Countdown to Preparedness: The Prepper's 52 Week Course to Total Disaster Readiness, by Jim Cobb. This is perfect for the folks looking for a step-by-step, week-by-week, guide to preparedness. Follow this plan and you will be better prepared than 98% of Americans in just a year. Want to prepare faster? Just double up the weeks and you'll be there in just six-months. LEVEL: Beginner.
How to Survive the End of the World as We Know It: Tactics, Techniques, and Technologies for Uncertain Times, by James Wesley, Rawles. Rawles is a well-known name within the survivalist community, and this book gives coverage of most topics within survivalism and prepping, not just food storage and bugging out. It is slightly more advanced then the other books on the list, but still accessible by those new to prepping. LEVEL:
Beginner to Intermediate.
ACEP First Aid Manual, 5th Edition - Everyone, prepper or not, should learn first aid. This first aid manual of the American College of Emergency Physicians (ACEP) is much more up-to-date (2014) than the American Red Cross manual, which hasn't been updated since 1992. LEVEL: All levels. I consider this a CORE BOOK for all preppers.
The Survival Medicine Handbook: THE essential guide for when medical help is NOT on the way, by Dr. Joe Alton and Nurse Amy Alton. This is the second medical book to buy after a good first aid handbook (see above). LEVEL: Intermediate. I consider this a CORE BOOK for most preppers.

There are, of course, lots of other good books for preppers and survivalists, but this is a good list for those just starting the journey.

ARTICLE: A quick, no frills, down & dirty guide to preparing for the End, by Tim Gamble (me). As the name indicates, this is a quick, no frills outline of the basics of prepping and survivalism. LEVEL: Beginner.

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Tuesday, October 23, 2018

Do you have a Family Communications Plan?

Do you have a Family Communications Plan? More than just an address book or contact list with phone numbers. a communications plan let's everyone know how and when to get in touch with each other, and what to do if they cannot. After all,  a disaster is unlikely to happen at a convenient and predictable time when everyone is together. Also, phones and Internet my be down during, and even after, a disaster. The situation will be chaotic and confused. communications plan should not only be about two-way communications between family and group members, but is also about listening - gathering news and information about what is going on around you. (It is a good idea to review Situational Awareness and the OODA Loop when developing a communications plan.)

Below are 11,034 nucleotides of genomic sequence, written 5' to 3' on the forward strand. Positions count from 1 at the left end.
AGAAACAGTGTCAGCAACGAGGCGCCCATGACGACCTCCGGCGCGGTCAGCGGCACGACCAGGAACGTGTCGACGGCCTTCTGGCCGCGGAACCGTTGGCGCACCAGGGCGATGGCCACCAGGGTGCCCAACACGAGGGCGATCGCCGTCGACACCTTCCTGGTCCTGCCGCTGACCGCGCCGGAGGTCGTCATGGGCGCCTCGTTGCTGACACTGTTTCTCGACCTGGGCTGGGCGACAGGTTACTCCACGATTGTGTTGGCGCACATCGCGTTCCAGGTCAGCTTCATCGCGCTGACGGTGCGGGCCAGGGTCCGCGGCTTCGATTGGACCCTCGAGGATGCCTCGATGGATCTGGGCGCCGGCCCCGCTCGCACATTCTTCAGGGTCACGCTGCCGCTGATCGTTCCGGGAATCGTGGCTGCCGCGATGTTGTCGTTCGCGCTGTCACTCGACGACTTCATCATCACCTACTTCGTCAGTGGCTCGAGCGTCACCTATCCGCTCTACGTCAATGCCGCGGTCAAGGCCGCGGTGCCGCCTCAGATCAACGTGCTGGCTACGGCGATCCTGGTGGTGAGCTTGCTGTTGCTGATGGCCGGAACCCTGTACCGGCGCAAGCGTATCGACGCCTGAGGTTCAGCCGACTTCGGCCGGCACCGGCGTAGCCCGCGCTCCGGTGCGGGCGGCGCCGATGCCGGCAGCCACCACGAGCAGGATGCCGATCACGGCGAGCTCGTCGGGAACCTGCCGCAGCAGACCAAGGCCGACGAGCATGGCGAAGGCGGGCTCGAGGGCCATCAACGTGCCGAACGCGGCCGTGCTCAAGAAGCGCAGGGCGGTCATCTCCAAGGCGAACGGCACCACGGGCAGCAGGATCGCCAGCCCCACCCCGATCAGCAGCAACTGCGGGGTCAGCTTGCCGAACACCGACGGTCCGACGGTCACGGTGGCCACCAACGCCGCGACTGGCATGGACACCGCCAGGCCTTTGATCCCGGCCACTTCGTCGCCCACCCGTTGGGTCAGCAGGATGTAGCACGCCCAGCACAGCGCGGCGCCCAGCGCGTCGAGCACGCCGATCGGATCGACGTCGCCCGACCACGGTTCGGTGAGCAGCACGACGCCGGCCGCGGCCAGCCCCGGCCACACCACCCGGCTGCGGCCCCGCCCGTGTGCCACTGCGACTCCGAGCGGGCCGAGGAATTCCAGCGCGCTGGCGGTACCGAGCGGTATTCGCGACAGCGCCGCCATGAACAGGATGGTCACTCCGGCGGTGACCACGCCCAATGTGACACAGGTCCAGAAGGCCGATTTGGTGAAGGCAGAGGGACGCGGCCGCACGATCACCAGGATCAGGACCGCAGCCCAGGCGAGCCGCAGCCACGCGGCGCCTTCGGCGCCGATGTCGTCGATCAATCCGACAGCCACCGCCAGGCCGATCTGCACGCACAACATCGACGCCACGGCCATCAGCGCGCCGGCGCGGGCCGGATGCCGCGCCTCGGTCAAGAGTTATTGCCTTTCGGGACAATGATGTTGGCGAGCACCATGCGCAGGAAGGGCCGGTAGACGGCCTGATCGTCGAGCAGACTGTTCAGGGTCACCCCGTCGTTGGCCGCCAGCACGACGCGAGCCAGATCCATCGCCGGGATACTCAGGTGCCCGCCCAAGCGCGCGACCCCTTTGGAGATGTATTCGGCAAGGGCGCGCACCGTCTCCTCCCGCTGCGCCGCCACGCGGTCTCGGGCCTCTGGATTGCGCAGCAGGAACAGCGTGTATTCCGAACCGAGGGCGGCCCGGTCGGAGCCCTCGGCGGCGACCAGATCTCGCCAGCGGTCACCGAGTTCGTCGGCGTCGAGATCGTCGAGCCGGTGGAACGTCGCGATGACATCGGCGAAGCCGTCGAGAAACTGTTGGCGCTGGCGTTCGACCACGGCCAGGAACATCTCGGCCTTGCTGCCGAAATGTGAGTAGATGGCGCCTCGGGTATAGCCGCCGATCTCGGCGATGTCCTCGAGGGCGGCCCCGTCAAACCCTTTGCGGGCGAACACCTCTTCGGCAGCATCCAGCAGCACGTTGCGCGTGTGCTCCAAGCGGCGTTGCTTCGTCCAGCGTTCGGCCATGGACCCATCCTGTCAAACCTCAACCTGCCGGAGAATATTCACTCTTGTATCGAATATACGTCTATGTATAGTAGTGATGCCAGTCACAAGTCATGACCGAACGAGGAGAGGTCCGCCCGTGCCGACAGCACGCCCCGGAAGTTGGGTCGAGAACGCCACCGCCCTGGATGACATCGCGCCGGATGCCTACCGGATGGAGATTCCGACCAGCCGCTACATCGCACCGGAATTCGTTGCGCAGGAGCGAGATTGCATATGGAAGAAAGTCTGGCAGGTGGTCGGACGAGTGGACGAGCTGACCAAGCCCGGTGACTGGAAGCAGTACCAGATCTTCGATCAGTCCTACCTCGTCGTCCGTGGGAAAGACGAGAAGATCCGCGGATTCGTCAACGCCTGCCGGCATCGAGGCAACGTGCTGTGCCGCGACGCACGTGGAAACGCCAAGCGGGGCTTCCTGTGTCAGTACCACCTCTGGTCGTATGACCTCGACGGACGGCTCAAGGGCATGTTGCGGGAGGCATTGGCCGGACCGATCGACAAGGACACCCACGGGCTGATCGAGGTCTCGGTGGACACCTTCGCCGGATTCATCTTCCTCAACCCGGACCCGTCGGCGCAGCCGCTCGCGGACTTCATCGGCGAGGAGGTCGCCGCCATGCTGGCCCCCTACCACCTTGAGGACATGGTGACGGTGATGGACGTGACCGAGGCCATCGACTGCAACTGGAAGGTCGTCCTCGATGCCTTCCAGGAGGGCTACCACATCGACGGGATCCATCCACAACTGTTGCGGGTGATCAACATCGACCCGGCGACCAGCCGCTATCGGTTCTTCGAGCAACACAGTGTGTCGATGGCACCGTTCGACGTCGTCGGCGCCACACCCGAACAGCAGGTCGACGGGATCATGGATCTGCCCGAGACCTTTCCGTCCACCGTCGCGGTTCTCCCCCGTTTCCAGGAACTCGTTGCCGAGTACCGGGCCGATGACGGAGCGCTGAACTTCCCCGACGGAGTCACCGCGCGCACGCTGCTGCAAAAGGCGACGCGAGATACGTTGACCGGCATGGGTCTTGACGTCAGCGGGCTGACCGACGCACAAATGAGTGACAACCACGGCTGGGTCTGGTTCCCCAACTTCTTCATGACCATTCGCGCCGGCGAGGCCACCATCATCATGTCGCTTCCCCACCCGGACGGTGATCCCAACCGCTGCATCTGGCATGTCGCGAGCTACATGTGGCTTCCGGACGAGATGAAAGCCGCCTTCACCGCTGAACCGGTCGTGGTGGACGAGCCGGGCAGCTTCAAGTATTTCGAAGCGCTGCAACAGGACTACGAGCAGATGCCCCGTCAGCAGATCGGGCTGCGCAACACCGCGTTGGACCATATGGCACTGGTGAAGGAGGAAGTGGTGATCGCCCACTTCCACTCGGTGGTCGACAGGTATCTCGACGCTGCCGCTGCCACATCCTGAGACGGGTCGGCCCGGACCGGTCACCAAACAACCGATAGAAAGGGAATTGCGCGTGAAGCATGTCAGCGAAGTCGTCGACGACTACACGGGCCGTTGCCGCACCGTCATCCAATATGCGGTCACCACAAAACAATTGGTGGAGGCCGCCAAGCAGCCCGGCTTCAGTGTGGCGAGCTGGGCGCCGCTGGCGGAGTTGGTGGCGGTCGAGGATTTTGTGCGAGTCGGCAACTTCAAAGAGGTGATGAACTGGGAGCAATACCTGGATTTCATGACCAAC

Communications plans can be quite detailed and extensive, too detailed and extensive to completely cover in a simple article. My goal with this article is encourage folks to develop a communications plan if you don't already have one, and to cover the basics for those just getting started. A more advanced exploration of communications plans can be found in the book Personal Emergency Communications by Andrew Baze.

Do you have an up-to-date list of family, friends, and other contacts? People move, phone numbers change, and email changes even more often - that list you put together five years ago is unlikely to still be current. 

Who should be on your contact list? Everyone who you might need to contact at some point. A partial list:
  • Family (immediate and extended)
  • Friends
  • Neighbors
  • Group members
  • Church members
  • Employers
  • Your kid's school
  • Your mechanic
  • The Tow Service you use
  • Electricians, Plumbers, and other repair services
  • Your Water, Power, and Gas companies
  • Your bank and insurance companies
  • Local hospitals
  • Your Doctors, Dentists, Eye Doctors, Veterinarians, Pharmacy...
  • Poison Control Center (1-800-222-1222) and other emergency services

Keep a paper master list of all contact information in your home and in your bug-out bag (and maybe at your office or in a safe deposit box). Keep electronic copies of the complete master list on your computer, smart phone, IPad, USB Key and other electronics, too.  All family members should know where these master lists are. Individual family members should also have paper copies of contact information relevant to them. (Your eight year-old probably doesn't need your plumber's phone number, but probably should have Grandma's and Aunt Ida's phone numbers, as well as your cell phone and work numbers.)

Do your kids know how to call 911?  And when they should? When they do, do they know their full name, their parents' full names, and their address and home phone number? My Mother taught early elementary school for years, and says she was constantly surprised by the number of kids she had that didn't know this basic information.

Make sure your kids know what to do if they can't get in touch with you. After trying your home and cell phone numbers, maybe they should try to reach you at a work number? Or maybe try Grandma, then Aunt Ida? Or maybe a neighbor or even your pastor? It depends on your own situation. Think this through now, and make sure your kids know. Maybe give them a prioritized list of numbers to call - try 1 first, then 2, then 3, and so forth...